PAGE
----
Analysts have been pouring over satellite imagery of North Korea trying to decide whether or not it’s preparing to another rocket test at the Sohae Satellite Launching Station close to the northern border with China.
The remote base is locating among the hills of that region and has been the site of all North Korea’s satellite launches since 2012.
According to the experts at the US-based Johns Hopkins School of Advanced International Studies (SAIS), the secretive regime isn’t planning a new satellite launch – but it could be readying another test of rocket capabilities.
Tyre tracks and movements across the site have been noted in the commercial satellite pictures.
“Between November 23 and December 25, the rail-mounted environment shelter was moved from its position flush against the vertical engine test stand to the center of the concrete apron,” reports 38 North , the division of Johns Hopkins SAIS concerned with North Korea.
“Tyre tracks are visible on the concrete apron and in front of the vehicle garage on both dates. While there appears to be no activity at the stand’s fuel/oxidizer bunkers, this absence of activity has not been a reliable indicator for rocket engine test preparations in the past,” wrote Joseph S. Bermudez Jr., Frank Pabian and Jack Liu.
Although the team point out that normal maintenance and repair could be a reason for the increased activity, they suggest it’s just as likely Kim Jong Un is preparing for another test launch.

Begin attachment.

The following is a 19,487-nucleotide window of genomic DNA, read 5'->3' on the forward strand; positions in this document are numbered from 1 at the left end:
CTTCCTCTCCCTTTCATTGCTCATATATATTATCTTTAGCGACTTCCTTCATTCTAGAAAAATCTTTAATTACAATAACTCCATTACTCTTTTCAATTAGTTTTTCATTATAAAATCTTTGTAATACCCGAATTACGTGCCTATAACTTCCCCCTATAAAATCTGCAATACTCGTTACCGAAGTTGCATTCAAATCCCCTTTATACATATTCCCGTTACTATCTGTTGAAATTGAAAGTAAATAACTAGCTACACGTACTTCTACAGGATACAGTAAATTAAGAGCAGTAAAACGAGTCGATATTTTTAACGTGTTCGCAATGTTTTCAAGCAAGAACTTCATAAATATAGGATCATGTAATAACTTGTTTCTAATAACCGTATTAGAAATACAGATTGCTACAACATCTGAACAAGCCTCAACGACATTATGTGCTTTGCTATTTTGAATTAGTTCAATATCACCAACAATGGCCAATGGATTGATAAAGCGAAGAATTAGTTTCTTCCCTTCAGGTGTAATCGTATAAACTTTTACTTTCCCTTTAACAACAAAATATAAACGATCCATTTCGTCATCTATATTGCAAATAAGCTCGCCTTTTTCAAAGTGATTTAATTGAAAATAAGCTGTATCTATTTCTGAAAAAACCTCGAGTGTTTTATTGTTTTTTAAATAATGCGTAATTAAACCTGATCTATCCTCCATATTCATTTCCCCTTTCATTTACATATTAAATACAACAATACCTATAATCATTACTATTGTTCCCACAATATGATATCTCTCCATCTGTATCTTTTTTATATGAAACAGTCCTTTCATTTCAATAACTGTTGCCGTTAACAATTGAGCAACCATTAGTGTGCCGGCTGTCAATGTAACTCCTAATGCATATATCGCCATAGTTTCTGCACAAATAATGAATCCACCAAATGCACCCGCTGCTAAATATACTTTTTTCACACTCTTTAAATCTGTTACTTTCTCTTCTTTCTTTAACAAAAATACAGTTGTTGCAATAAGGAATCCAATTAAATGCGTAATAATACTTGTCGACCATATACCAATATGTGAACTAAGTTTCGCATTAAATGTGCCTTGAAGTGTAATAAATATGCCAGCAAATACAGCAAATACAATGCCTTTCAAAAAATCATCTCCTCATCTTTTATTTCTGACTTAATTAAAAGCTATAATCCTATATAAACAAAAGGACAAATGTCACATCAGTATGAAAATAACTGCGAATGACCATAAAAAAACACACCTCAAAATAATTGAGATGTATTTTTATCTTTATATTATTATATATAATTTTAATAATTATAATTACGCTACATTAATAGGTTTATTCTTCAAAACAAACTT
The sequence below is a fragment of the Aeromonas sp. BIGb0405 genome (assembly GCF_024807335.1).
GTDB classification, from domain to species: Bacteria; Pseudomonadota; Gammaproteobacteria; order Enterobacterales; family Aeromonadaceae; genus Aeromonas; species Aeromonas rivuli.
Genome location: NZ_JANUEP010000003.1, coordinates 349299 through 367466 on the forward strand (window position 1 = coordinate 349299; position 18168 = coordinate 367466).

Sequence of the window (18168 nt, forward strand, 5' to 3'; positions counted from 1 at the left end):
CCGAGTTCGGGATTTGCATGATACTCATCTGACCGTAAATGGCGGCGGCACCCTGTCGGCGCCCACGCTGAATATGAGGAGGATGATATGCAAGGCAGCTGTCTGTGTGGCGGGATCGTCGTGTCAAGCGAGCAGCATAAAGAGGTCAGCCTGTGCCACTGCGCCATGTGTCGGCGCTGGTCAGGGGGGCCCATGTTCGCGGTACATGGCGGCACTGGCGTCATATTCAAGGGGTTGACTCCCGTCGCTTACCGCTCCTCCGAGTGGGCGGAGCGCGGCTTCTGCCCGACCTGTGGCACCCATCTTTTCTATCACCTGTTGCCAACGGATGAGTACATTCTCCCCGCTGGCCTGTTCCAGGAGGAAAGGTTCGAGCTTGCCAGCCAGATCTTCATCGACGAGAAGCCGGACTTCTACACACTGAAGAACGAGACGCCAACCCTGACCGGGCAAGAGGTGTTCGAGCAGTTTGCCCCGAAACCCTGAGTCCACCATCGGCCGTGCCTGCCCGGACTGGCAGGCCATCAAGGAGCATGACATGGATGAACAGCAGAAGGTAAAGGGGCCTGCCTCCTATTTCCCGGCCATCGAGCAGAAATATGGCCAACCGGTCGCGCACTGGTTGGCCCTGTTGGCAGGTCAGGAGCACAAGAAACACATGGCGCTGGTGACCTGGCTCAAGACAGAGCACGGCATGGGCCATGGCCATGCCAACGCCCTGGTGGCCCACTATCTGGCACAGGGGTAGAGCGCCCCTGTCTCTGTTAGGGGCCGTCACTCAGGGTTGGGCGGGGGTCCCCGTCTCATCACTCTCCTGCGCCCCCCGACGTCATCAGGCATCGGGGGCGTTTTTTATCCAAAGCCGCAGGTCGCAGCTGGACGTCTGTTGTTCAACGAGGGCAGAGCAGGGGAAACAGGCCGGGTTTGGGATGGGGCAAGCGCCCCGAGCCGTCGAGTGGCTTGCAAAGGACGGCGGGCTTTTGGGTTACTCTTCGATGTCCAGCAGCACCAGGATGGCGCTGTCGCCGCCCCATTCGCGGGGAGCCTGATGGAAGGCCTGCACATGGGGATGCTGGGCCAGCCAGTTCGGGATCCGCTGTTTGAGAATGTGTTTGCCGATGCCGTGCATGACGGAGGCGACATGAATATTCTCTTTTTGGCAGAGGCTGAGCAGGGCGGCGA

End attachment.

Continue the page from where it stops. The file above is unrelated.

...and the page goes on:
North Korea is believed to be prepping its Kwangmyongsong-5 Earth-observation satellite.
“Both color and near-infrared imagery, however, show no indications that an engine test has taken place since November 23, suggesting that if the current activity is test related, it is likely preparations for a future test,” wrote the experts from 38 North.
North Korea’s nuclear programme
North Korea claims to have developed intercontinental ballistic missiles (ICBMs) capable of targeting any place in the United States.
However, the hard part is perfecting a nuclear device small and light enough to fit on the missile without affecting its range, as well as making it capable of surviving re-entry into the Earth’s atmosphere.
North Korea’s two tests of an ICBM last month likely carried a payload lighter than any nuclear warhead it is currently able to produce, weapons experts said.
The isolated state therefore needs to carry out at least another nuclear test – its sixth – before it can develop an fully operational nuclear-tipped ICBM.
“In order to make a nuclear weapon deployable it has to be small and light, but North Korea doesn’t seem to have this technology,” said Choi Jin-wook, a professor of international relations at Japan’s Ritsumeikan University.
Besides developing a miniaturised nuclear warhead, some experts say it appears Kim’s rocket scientists have yet to master the technology to protect a warhead from the extreme heat and pressure of re-entering the Earth’s atmosphere after an intercontinental flight.